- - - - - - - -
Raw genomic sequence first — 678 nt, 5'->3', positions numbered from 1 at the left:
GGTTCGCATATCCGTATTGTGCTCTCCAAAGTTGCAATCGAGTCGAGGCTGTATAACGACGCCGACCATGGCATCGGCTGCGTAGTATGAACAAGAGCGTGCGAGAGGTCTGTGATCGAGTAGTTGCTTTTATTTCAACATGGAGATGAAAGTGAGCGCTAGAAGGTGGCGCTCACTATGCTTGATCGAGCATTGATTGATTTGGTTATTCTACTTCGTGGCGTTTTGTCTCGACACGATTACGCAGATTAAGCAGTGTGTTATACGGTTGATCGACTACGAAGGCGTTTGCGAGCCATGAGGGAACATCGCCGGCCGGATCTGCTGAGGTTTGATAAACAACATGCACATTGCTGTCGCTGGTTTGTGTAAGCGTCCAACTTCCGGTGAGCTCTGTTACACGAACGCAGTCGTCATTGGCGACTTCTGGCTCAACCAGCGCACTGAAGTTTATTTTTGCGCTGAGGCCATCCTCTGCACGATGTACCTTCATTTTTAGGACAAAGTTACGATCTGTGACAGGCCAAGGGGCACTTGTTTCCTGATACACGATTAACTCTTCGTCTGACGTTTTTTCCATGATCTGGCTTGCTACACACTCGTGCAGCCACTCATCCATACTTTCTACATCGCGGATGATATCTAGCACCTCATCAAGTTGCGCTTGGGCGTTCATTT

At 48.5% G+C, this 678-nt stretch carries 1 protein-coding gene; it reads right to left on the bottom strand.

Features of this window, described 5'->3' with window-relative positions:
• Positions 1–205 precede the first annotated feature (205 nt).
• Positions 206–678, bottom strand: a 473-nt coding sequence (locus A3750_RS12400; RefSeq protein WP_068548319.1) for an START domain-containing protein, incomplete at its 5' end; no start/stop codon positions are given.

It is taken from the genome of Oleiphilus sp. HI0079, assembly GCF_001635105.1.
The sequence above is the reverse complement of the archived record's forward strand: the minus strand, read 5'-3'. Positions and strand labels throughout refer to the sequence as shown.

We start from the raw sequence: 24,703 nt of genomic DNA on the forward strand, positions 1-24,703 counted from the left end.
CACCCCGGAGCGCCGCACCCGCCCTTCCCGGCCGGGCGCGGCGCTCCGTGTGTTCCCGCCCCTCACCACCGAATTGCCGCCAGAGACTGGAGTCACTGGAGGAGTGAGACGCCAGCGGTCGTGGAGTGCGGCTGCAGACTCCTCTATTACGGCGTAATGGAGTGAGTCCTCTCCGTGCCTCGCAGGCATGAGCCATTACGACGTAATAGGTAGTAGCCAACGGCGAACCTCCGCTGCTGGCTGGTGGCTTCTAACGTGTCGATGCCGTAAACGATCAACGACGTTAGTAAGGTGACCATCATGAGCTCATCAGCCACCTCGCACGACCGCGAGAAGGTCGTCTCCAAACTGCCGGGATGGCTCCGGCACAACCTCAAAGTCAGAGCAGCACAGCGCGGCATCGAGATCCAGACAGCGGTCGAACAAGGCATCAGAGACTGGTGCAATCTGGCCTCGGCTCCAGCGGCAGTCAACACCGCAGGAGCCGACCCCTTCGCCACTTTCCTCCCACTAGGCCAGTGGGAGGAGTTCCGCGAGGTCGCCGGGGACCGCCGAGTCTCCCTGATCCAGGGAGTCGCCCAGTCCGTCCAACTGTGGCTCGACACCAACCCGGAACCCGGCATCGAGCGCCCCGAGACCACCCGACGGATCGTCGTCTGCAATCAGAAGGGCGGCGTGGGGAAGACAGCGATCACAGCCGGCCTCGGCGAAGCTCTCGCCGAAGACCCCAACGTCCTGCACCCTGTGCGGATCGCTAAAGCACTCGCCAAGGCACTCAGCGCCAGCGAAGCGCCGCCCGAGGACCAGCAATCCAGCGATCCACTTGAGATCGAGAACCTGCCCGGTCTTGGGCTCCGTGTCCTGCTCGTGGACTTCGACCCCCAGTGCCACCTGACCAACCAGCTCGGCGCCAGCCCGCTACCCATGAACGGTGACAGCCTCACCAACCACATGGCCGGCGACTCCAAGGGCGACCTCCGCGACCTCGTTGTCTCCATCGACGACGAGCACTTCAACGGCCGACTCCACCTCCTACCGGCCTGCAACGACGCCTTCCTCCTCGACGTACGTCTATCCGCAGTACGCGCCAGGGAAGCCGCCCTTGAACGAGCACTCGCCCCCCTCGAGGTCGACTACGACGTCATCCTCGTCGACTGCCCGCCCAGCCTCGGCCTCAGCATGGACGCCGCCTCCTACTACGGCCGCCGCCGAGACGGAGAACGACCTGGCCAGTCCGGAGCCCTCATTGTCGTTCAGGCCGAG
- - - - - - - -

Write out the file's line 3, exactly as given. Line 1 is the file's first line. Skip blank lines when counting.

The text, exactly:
At 48.5% G+C, this 678-nt stretch carries 1 protein-coding gene; it reads right to left on the bottom strand.